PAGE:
Florida nurse Maricar Cabral-Osorio told Discovery Fit & Health about a teenage girl who entered the emergency room with a stomach ache and a bulging stomach. The culprit? Tape worms. However, the sad part of this story is that the worms were intentionally fed to the girl by her mother, who hoped that by doing so the daughter might lose weight for an upcoming beauty pageant.

Cabral-Osorio told this story for an episode of "Untold Stories of the E.R.," a Discovery Fit & Health show that features gruesome medical tales. The show aired on Friday August 22.

The hospital workers initially suspected that the girl was pregnant when she entered the hospital with a stomach ache and a distended stomach. However, an ultrasound revealed that she was not pregnant; it showed something more troubling in her body.

"Something was in her intestines," Cabral-Osorio said.

The hospital workers did not diagnose the girl from the ultrasound. However, shortly after the girl left to use the bathroom. A little bit later, the workers heard the girl's screaming from the bathroom.

The nurse went to inspect the bathroom. "It was a toilet bowl full of tapeworms. Blegh!" she said.

The nurse said that the sight in the toilet was very gross. "There were a couple that were very long and wiggling around trying to get out of the toilet bowl," she said. "We were wondering, how did she get those tape worms? And then we saw the mother turn white."

Until that moment, the nurse recalled, the mother had been complaining. At that moment, the mother softened. The nurse said that she began apologizing to her daughter. According to Cabral-Osorio, the mother said, "I just did it to make you a little skinner. You needed some help before we went on to the pageant."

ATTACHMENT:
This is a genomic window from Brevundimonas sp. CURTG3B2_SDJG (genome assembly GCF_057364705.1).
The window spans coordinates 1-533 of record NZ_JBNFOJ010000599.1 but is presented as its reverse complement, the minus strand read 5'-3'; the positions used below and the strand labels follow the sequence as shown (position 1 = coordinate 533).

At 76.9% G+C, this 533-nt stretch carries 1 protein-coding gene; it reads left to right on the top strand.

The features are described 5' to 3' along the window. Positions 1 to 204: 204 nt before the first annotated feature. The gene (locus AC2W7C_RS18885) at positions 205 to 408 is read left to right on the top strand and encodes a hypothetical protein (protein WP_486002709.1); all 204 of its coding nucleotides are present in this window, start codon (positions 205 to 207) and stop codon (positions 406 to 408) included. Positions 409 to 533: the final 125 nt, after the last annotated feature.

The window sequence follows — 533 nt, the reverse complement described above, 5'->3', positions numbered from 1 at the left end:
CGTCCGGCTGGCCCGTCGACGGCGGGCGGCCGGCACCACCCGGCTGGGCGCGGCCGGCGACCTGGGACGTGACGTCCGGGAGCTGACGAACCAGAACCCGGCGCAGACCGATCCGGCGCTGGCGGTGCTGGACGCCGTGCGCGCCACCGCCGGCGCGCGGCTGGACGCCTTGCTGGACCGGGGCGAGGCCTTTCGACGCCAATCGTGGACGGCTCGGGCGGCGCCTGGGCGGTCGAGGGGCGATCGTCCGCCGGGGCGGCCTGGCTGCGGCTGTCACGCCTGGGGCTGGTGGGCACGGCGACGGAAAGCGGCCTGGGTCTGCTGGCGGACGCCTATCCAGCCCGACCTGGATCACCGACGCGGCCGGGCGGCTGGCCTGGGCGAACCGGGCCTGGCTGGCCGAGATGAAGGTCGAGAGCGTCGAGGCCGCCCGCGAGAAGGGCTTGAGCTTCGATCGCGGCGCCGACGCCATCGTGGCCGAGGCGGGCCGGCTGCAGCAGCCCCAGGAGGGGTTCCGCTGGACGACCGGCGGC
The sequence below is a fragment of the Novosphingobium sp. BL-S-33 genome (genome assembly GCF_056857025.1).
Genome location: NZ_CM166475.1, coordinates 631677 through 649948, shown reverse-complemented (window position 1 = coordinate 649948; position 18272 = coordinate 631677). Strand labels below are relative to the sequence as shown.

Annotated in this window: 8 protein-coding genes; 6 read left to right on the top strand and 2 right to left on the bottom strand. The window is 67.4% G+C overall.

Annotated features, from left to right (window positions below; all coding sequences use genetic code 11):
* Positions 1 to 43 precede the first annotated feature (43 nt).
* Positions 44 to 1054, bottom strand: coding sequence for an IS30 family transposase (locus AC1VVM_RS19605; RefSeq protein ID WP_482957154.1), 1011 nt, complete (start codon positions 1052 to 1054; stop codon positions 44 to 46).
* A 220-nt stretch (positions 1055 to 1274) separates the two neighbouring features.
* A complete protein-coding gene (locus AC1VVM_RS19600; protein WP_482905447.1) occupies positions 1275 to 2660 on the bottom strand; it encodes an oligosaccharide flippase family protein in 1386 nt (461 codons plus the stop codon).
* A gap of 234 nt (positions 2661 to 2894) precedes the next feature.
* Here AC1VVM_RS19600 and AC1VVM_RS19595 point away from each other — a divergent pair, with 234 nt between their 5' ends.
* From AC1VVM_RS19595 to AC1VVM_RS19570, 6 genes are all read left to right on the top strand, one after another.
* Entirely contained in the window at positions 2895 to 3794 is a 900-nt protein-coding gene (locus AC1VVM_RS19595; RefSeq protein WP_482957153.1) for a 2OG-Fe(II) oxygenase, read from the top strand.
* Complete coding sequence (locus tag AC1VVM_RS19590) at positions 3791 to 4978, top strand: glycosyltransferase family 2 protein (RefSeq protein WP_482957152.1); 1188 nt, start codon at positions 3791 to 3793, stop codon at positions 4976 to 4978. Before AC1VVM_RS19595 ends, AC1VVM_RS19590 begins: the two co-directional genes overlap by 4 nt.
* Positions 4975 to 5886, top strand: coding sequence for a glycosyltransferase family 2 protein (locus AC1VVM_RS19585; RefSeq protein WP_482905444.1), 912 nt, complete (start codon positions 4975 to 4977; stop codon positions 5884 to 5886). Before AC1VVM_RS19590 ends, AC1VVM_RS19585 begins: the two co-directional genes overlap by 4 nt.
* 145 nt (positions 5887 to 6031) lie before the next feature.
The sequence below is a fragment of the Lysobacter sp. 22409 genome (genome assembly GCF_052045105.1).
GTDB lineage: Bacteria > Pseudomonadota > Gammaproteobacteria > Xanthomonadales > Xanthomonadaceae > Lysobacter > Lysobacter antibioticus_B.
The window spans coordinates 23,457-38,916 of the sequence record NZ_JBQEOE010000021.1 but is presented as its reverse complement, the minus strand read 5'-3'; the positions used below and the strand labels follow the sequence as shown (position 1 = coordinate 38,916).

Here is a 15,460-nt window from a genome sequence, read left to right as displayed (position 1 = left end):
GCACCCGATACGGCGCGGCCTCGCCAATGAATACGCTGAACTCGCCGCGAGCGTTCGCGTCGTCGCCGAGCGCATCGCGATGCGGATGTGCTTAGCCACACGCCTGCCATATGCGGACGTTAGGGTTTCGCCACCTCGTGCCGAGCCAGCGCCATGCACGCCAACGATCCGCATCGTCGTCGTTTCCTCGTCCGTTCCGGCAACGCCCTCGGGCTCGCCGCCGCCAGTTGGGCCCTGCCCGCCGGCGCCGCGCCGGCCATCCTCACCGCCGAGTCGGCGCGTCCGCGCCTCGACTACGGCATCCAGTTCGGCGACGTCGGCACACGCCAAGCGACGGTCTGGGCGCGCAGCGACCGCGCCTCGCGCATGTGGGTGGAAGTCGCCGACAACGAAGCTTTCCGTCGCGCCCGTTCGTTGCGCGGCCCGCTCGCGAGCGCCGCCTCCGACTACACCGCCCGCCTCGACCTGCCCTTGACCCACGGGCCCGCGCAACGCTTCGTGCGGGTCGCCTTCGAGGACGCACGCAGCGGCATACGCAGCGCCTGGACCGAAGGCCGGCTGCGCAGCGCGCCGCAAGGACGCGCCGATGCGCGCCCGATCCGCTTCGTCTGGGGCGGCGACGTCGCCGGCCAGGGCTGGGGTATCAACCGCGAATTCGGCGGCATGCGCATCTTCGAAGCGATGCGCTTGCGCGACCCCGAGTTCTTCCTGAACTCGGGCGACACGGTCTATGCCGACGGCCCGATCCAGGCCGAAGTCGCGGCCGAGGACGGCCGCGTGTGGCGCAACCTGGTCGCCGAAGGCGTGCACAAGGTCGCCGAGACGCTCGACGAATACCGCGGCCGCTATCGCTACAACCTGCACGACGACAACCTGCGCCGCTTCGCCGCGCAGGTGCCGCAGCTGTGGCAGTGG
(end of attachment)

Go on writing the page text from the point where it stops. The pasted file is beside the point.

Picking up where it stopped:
The mother admitted that, trying to help her daughter lose weight for a beauty pageant, she had fed her tapeworm eggs, which then hatched inside her.

It was not disclosed whether criminal charges were ever brought against the mother.

Beauty pageants can be dangerous breeding grounds for low self-esteem among young women, as a lot of value is placed on thinness. A 2003 study of beauty pageant winners found that 26 percent of women surveyed reported having an eating disorder, and almost half reported that they were trying to lose weight.

If you or someone you know is struggling with an eating disorder, you can call NEDA's toll-free, confidential hotline at 1-800-931-2237.

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